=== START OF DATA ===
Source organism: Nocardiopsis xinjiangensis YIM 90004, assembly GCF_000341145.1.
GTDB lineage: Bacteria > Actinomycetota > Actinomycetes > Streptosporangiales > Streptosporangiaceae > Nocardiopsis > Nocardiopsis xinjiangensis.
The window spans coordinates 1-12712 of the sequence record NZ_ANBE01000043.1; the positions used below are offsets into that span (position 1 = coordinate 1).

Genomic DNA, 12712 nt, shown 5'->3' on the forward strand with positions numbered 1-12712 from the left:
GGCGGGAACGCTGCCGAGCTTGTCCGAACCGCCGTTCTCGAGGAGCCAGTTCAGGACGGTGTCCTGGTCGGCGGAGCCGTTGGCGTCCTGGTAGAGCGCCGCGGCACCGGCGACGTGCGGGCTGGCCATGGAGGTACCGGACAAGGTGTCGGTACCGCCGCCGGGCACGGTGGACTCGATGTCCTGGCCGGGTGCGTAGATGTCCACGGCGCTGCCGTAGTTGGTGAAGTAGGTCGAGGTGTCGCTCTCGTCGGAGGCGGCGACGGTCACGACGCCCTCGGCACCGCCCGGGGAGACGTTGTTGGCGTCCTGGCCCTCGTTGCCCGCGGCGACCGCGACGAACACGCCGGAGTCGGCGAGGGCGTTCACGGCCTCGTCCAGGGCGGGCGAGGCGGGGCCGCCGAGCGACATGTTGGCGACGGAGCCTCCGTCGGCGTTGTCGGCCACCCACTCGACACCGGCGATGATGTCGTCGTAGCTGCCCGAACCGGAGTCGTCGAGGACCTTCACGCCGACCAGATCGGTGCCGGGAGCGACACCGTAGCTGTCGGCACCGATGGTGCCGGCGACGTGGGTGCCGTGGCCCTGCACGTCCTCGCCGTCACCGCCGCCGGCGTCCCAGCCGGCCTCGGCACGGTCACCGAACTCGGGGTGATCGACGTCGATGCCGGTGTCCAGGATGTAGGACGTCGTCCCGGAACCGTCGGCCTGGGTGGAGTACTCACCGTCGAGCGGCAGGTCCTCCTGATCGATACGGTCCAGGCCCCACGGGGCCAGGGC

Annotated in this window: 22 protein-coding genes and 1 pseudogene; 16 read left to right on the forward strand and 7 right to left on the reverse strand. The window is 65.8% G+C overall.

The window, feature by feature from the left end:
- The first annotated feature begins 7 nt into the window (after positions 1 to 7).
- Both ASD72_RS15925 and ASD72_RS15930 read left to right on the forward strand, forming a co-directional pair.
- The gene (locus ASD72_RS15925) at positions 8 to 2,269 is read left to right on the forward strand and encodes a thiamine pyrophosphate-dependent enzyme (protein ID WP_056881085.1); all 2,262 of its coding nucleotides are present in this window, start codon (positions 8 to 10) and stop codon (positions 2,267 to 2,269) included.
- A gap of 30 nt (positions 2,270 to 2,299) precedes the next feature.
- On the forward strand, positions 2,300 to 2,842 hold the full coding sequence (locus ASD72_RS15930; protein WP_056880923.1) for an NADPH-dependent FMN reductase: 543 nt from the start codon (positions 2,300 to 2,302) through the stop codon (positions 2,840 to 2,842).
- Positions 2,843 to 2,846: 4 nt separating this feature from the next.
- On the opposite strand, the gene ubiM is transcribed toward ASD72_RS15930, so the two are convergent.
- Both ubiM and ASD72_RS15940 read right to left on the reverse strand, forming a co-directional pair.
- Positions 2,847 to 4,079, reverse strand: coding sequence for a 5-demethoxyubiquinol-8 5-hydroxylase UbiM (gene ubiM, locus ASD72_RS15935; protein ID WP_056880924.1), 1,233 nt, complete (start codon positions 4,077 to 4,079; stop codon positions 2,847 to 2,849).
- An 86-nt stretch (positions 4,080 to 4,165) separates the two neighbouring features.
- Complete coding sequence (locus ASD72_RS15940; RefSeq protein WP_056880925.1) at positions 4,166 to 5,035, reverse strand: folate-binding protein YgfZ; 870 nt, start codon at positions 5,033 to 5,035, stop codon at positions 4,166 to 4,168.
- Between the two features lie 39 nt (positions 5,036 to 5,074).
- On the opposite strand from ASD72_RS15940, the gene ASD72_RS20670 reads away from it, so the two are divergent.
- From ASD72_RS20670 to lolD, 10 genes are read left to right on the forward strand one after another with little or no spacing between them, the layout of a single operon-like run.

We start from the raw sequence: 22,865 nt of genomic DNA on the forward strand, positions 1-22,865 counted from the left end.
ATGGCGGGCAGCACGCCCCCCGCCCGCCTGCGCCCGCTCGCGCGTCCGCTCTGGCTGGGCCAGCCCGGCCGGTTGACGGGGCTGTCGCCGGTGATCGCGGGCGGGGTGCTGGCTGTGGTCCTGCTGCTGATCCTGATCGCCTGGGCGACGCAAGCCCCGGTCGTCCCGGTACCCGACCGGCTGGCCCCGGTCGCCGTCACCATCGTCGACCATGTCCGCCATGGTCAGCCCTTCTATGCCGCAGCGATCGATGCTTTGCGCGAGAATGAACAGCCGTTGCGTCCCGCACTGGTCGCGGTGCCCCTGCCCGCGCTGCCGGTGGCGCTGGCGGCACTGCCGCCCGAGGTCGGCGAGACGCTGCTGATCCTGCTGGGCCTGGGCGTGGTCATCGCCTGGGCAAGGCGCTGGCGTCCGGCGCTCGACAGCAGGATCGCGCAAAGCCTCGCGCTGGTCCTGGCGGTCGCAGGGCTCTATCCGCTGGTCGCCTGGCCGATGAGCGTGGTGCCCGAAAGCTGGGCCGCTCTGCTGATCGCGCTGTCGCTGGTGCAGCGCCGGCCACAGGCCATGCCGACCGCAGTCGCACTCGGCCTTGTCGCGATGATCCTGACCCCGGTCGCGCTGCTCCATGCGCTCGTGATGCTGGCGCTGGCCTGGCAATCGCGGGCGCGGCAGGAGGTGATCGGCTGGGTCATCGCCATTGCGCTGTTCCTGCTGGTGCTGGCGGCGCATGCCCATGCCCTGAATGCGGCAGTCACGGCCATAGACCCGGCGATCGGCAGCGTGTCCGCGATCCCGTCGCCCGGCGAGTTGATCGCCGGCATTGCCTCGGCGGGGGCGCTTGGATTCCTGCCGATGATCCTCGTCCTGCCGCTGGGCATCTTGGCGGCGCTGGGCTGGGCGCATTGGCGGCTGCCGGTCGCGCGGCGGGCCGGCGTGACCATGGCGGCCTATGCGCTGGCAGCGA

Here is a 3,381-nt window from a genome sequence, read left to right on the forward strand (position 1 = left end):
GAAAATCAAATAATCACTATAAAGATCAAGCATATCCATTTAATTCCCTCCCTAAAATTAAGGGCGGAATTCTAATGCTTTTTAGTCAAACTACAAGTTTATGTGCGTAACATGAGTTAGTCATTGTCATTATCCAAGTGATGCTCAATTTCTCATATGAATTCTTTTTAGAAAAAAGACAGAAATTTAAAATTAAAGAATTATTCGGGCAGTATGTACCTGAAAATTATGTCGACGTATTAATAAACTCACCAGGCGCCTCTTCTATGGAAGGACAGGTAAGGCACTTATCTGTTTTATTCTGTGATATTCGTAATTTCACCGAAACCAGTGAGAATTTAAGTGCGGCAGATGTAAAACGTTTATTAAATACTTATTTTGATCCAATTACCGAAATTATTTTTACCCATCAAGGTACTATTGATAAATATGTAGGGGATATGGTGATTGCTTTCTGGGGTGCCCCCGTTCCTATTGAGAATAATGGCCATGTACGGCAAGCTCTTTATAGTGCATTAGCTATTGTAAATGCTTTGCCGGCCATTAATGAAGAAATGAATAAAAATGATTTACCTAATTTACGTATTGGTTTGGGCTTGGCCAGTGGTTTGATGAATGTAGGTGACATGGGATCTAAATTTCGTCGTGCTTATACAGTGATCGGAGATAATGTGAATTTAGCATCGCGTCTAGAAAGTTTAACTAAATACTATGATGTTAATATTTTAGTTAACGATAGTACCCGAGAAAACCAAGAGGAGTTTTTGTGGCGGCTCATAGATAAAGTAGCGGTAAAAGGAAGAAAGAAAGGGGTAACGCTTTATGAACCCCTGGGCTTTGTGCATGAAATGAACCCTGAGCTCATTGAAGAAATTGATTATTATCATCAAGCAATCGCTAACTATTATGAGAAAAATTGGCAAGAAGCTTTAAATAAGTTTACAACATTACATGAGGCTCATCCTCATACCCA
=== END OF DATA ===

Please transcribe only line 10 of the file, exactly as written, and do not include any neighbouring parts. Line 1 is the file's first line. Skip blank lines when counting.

- The gene (locus ASD72_RS15925) at positions 8 to 2,269 is read left to right on the forward strand and encodes a thiamine pyrophosphate-dependent enzyme (protein ID WP_056881085.1); all 2,262 of its coding nucleotides are present in this window, start codon (positions 8 to 10) and stop codon (positions 2,267 to 2,269) included.